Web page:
BAR HARBOR, Maine — State and local officials are hoping the Legislature will endorse a bond issue that would help fund the purchase of a former Nova Scotia ferry terminal from the Canadian government.
Several Hancock County legislators have teamed up to co-sponsor a bill, LD 1767, that with voter approval would authorize a bond to raise $3 million to buy the property that officials say could be converted into a cruise ship terminal.
The 4.5-acre site has been idle since declining ridership led to the cancellation of The Cat ferry service between Maine and Yarmouth, Nova Scotia, in the fall of 2009. Bar Harbor had been host to ferry service to and from Nova Scotia — first by the monohull Bluenose ferry and then, beginning in 1998, by the catamaran vessel — for 53 years.
There are plans to restore ferry service across the Gulf of Maine this spring, when the Nova Star is scheduled to begin service between Portland and Nova Scotia, but Bar Harbor will not be part of the planned route. A Canadian study and resulting report in 2012 indicated that Bar Harbor was not well-suited to host year-round terminal operations for an international ferry service.
As ferry ridership to and from Bar Harbor decreased, the local cruise ship business increased significantly, from 22 cruise ship visits in 1990 to 126 visits this past year. All large ships that visit Bar Harbor anchor in Frenchman Bay and bring passengers to and from shore using cruise ship tenders that dock downtown at a pier owned by the resort lodging firm Ocean Properties, Ltd.
A 2011 study commissioned by the town of Bar Harbor, the local Chamber of Commerce and Maine Port Authority indicated that the defunct ferry terminal could be converted into a cruise ship berth for one or two large ships. The cost of upgrading the facility to a cruise ship berth — separate from the price of acquiring the property — would be around $16 million, the study indicated.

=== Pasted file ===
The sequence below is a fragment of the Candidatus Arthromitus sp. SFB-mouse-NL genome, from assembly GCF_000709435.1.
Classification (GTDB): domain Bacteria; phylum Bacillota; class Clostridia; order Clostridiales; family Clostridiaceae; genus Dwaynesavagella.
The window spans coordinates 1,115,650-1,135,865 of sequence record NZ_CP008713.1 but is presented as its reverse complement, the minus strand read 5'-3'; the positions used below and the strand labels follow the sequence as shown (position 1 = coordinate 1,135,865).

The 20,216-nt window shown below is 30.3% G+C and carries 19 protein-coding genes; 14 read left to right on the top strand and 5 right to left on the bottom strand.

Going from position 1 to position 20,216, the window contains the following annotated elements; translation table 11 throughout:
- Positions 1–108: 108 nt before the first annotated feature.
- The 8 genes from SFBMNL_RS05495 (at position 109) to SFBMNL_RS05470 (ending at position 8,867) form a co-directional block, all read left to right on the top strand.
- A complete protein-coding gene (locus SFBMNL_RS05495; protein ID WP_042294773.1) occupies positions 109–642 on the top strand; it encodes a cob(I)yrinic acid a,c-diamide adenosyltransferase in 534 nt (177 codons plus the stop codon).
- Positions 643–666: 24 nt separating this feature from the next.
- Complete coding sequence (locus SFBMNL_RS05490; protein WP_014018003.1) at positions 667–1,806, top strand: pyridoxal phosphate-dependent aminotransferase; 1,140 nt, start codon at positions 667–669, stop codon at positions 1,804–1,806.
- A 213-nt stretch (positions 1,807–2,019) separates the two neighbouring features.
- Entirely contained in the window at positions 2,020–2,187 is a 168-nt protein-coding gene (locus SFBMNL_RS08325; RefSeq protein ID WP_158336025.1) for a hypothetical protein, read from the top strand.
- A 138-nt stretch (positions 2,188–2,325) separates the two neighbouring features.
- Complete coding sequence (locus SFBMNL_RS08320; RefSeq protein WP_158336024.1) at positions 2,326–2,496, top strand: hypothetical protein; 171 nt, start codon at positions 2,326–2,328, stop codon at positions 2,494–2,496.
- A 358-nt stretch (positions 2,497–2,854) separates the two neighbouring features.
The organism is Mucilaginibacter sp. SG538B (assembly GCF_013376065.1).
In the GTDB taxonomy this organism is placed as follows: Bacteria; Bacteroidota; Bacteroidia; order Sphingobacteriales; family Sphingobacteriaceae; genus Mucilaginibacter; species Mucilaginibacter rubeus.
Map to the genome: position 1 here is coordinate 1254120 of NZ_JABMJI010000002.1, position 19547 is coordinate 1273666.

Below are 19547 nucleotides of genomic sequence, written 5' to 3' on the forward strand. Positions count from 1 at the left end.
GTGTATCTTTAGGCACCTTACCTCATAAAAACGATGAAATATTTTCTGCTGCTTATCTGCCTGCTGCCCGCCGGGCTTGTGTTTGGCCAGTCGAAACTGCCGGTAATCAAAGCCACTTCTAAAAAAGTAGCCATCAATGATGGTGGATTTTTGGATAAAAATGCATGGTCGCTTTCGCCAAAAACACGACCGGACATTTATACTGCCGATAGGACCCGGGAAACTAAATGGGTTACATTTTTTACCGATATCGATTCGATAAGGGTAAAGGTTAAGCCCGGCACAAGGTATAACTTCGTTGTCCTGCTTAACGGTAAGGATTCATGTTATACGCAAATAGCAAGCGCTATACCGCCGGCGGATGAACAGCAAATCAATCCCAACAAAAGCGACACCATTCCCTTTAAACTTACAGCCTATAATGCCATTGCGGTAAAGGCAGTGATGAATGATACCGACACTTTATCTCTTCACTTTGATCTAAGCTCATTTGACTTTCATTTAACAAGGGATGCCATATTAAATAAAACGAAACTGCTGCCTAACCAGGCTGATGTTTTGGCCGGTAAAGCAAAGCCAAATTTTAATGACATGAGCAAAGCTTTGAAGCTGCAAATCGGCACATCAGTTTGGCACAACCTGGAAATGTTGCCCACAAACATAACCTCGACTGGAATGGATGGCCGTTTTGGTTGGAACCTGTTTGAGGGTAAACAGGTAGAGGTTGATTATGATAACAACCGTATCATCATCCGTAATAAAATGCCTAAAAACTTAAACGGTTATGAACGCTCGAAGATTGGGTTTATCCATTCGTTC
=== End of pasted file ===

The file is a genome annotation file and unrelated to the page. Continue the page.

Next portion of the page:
John Henshaw, executive director of Maine Port Authority, said Tuesday that although the state agency is not taking a position on the bill, it would like to see the property preserved as a marine terminal.
“It’s an irreplaceable asset,” Henshaw said. “There isn’t waterfront property waiting around to be used for these purposes.”
He added he is not sure if the proposed $3 million bond would cover all the costs of acquiring the property. State and local officials have not negotiated with the Canadian government about what the purchase price might be, he said.
The cruise ship industry, Henshaw added, has an economic impact that reaches beyond Bar Harbor, Portland and other coastal towns where ships stop. The industry contributed $46 million in direct spending to the state economy in 2012, he said.
State Sen. Brian Langley of Ellsworth, who submitted the bill, said Tuesday that acquiring the site would provide more flexibility in how local cruise ship traffic is managed. Development of the site as a cruise ship berth could affect how passengers get to and from the downtown business district, he said, but also could allow for more ship visits and make it easier for ships to acquire Maine products such as lobster or blueberries.
“It literally brings boatloads of money to Maine,” Langley said of the industry.
He added that Bar Harbor’s tourist season used to end around Labor Day, but with the growth of the fall cruise ship season, it now lasts all the way through October.
If the state acquires the site, any expense in redeveloping and operating it could be paid for with user fees, rather with additional taxpayer dollars, Langley said.
“To me, that seems [to be] a tremendous return on investment for the taxpayer,” the legislator said.
Langley said a public hearing on the bill, which has been referred to the Legislature’s Appropriations Committee, has not yet been scheduled.